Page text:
Cancer cell division
Dr. Saunders received his Ph.D. in 1990 from the Johns Hopkins University, performed his postdoctoral studies with M.A. Hoyt at Johns Hopkins University, and joined the Department in 1994.
The research of the Saunders lab is focused on the study of cell division and the origin of divisional defects in cancer cells. When cells divide, it is essential that the components of the cell are separated such that both daughters will inherit the necessary starting material to propagate as healthy cells. During tumorigenesis, cells often divide irregularly with missegregation of chromosomes and microtubule organizing centers or centrosomes. Both of these changes are thought to contribute to the enhanced mutational rates contributing to tumor progression. Our interests are to define pathways required for normal division and determine how these pathways are altered in human disease.
Currently, we are focused on three types of abnormal division in tumor cells. These are multipolar spindles, failed cytokinesis and anaphase bridges.
Multipolar spindles happen when the cell tries to divide the chromosomes into more than two groups. This is a result of amplification and unclustering of the centrosomes in the cell. Centrosomes organize the microtubules into a spindle to separate the chromosomes during mitosis. Extra centrosomes can form more than two microtubule foci resulting in abnormal separation of the chromosomes into three or more groups (Figure 1). In cancer cells, multipolarity is achieved by interference with the microtubule motor called cytoplasmic dynein. Dynein is not visible on cancer cell spindles and inhibition of dynein can greatly increase the multipolarity resulting from centrosomal amplification. In some tumor cells, dynein is inhibited by overexpression of another spindle motor called NuMA.
A related question is how the centrosomes get amplified in the first place. Recent work in the lab has shown that centrosomes are amplified by failure of cytokinesis, the divisional process that occurs to the cell at the end of mitosis. Cytokinesis was shown to fail in cancer cells due to underphosphorylation of the regulatory myosin light chain. We believe this inhibition occurs in cancer cells by overexpression of the cell cycle regulatory kinase Aurora B that phosphorylates the myosin light chain kinase reducing its abundance, localization and biochemical activity. Deficient myosin light chain phosphorylation causes the cleavage furrow to regress.
The third divisional defects of cancer cells we study is anaphase bridges. These structures are a result of dicentric chromosomes attaching to both centrosomes and result in a tug-of-war between two dividing cells for a single chromosome (Figure 2). Our current focus is in role of chromatin bridges in activating Aurora B to inhibit myosin light chain kinase leading to failure of cytokinesis and centrosomal amplification.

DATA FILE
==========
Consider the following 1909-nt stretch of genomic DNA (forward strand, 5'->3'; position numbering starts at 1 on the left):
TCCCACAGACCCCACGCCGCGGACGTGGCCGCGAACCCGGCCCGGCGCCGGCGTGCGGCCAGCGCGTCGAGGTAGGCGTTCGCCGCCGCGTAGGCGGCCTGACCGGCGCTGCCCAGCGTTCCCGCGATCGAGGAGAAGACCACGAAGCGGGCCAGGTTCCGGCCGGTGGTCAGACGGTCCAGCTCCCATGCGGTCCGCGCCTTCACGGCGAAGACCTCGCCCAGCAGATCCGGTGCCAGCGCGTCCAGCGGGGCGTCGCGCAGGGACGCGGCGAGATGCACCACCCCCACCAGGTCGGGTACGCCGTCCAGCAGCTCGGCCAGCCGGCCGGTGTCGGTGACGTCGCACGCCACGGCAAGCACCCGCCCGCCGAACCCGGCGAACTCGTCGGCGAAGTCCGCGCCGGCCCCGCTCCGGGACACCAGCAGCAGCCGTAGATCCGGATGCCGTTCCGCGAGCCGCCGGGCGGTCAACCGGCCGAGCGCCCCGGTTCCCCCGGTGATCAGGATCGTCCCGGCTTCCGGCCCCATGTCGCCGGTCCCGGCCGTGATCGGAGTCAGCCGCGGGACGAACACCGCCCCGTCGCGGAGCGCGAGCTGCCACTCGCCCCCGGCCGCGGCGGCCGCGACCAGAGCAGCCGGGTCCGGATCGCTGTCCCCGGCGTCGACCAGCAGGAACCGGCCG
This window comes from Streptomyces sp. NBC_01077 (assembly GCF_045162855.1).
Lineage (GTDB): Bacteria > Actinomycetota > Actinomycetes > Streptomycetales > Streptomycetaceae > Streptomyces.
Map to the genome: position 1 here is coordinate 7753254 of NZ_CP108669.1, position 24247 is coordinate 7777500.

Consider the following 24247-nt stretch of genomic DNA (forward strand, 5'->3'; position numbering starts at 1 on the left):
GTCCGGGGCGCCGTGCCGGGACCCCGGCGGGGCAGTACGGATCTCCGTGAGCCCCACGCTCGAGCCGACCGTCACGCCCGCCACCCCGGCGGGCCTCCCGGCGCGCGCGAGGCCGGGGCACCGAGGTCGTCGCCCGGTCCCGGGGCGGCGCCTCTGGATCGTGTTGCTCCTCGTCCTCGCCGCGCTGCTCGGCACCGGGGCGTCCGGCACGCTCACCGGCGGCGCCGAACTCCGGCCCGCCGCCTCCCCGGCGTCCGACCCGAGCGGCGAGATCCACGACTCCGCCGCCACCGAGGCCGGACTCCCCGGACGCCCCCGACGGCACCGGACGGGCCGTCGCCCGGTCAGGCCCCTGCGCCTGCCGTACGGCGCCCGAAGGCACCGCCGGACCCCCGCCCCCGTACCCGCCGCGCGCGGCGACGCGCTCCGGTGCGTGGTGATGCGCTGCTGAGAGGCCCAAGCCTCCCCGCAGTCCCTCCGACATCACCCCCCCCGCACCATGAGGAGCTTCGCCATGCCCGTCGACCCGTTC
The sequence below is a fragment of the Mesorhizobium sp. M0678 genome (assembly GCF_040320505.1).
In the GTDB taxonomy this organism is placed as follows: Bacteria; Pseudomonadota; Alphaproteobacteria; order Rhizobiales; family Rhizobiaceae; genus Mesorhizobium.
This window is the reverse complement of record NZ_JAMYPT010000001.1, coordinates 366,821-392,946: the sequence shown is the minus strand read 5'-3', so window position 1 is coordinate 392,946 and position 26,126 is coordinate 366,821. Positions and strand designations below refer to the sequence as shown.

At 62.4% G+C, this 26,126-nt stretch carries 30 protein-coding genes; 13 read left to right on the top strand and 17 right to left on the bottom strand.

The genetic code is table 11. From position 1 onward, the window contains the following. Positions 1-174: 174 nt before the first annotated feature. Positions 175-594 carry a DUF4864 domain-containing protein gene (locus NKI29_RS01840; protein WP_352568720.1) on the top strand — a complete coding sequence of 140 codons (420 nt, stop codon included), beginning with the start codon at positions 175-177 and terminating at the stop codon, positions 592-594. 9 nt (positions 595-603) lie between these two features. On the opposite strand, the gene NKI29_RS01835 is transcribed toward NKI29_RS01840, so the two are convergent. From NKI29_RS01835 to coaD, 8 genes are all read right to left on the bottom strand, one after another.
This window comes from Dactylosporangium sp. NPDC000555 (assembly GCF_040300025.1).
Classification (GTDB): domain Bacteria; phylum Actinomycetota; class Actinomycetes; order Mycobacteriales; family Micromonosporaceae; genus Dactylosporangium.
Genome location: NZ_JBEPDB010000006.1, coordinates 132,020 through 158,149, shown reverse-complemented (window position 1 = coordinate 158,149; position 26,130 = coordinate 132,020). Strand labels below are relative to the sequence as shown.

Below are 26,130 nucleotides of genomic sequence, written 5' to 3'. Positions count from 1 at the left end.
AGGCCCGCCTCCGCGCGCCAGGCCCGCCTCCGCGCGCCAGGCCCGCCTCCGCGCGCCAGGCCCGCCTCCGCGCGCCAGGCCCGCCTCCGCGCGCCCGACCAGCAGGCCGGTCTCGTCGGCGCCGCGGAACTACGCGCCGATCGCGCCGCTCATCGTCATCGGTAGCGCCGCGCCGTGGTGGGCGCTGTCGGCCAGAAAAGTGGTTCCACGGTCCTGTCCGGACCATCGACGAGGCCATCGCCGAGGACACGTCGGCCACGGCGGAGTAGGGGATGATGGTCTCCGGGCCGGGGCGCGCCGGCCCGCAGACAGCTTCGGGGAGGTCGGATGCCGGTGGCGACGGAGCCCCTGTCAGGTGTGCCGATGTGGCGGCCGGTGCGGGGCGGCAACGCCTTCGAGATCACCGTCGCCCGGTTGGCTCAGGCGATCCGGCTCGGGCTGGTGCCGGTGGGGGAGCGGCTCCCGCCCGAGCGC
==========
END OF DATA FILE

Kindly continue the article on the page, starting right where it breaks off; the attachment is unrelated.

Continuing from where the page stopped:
Wu, Q., F.L. Xu, Y. Li, E.V. Prochownik, and W.S. Saunders (2010) The c-Myc target glycoprotein1balpha links cytokinesis failure to oncogenic signal transduction pathways in cultured human cells. PLoS One 5:e10e10819
Wu, Q., R.M. Sahasrabudhe, L.Z. Luo, D.W. Lewis, S.M. Gollin, and W.S. Saunders (2010) Deficiency in myosin light-chain phosphorylation causes cytokinesis failure and multipolarity in cancer cells. Oncogene 29:4183-4193
Xu, F.L., Y. Rbaibi, K. Kiselyov, J.S. Lazo, P. Wipf, and W.S. Saunders (2010) Mitotic slippage in non-cancer cells induced by a microtubule disruptor, disorazole C1. BMC Chem Biol 10:11
Li, Y., F.L. Xu, J. Lu, W.S. Saunders, and E.V. Prochownik (2010) Widespread genomic instability mediated by a pathway involving glycoprotein Ib alpha and Aurora B kinase. J Biol Chem 285:13183-13192
Tierno, M.B., C.A. Kitchens, B. Petrik, T.H. Graham, P. Wipf, F.L. Xu, W.S. Saunders, B.S. Raccor, R. Balachandran, B.W. Day, J.R. Stout, C.E. Walczak, A.P. Ducruet, C.E. Reese, and J.S. Lazo (2009) Microtubule binding and disruption and induction of premature senescence by disorazole C(1). J Pharmacol Exp Ther 328:715-722
Acilan, C., and W.S. Saunders (2008) A tale of too many centrosomes. Cell 134:572-575
Xu, F.L., and W.S. Saunders (2008) Actin and microtubules: working together to control spindle polarity. Cancer Cell 14:197-199
Parikh, R.A., J.S. White, X. Huang, D.W. Schoppy, B.E. Baysal, R. Baskaran, C.J. Bakkenist, W.S. Saunders, L.C. Hsu, M. Romkes, and S.M. Gollin (2007) Loss of distal 11q is associated with DNA repair deficiency and reduced sensitivity to ionizing radiation in head and neck squamous cell carcinoma. Gene Chromosome Canc. 46:761-775
Acilan, C., D.M. Potter, and W.S. Saunders (2007) DNA repair pathways involved in anaphase bridge formation. Gene Chromosome Canc. 46:522-531
Reshmi, S.C., S. Roychoudhury, Z. Yu, E. Feingold, D. Potter, W.S. Saunders, and S.M. Gollin (2007) Inverted duplication pattern in anaphase bridges confirms the breakage-fusion-bridge (BFB) cycle model for 11q13 amplification. Cytogenet. Genome Res. 116:46-52
Reshmi, S.C., X. Huang, D.W. Schoppy, R.C. Black, W.S. Saunders, D.I. Smith, and S.M. Gollin (2007) Relationship between FRA11F and 11q13 gene amplification in oral cancer. Gene Chromosome Canc. 46:143-154
Mondal, G., S. Sengupta, C.K. Panda, C.K. Gollin, W.S. Saunders, and S. Roychoudhury (2007) Overexpression of Cdc20 leads to impairment of the spindle assembly checkpoint and aneuploidization in oral cancer. Carcinogenesis 28:81-92
Saunders, W. (2005) Centrosomal amplification and spindle multipolarity in cancer cells. Semin. Cancer Biol. 15:25-32
Sproul, L.R., D.J. Anderson, A.T. Mackey, W.S. Saunders, and S.P. Gilbert (2005) Cik1 targets the minus-end kinesin depolymerase Kar3 to microtubule plus ends. Curr. Biol. 15:1420-1427
Quintyne, N.J., J.E. Reing, D.R. Hoffelder, S.M. Gollin, and W.S. Saunders (2005) Spindle multipolarity is prevented by centrosomal clustering. Science 307:127-129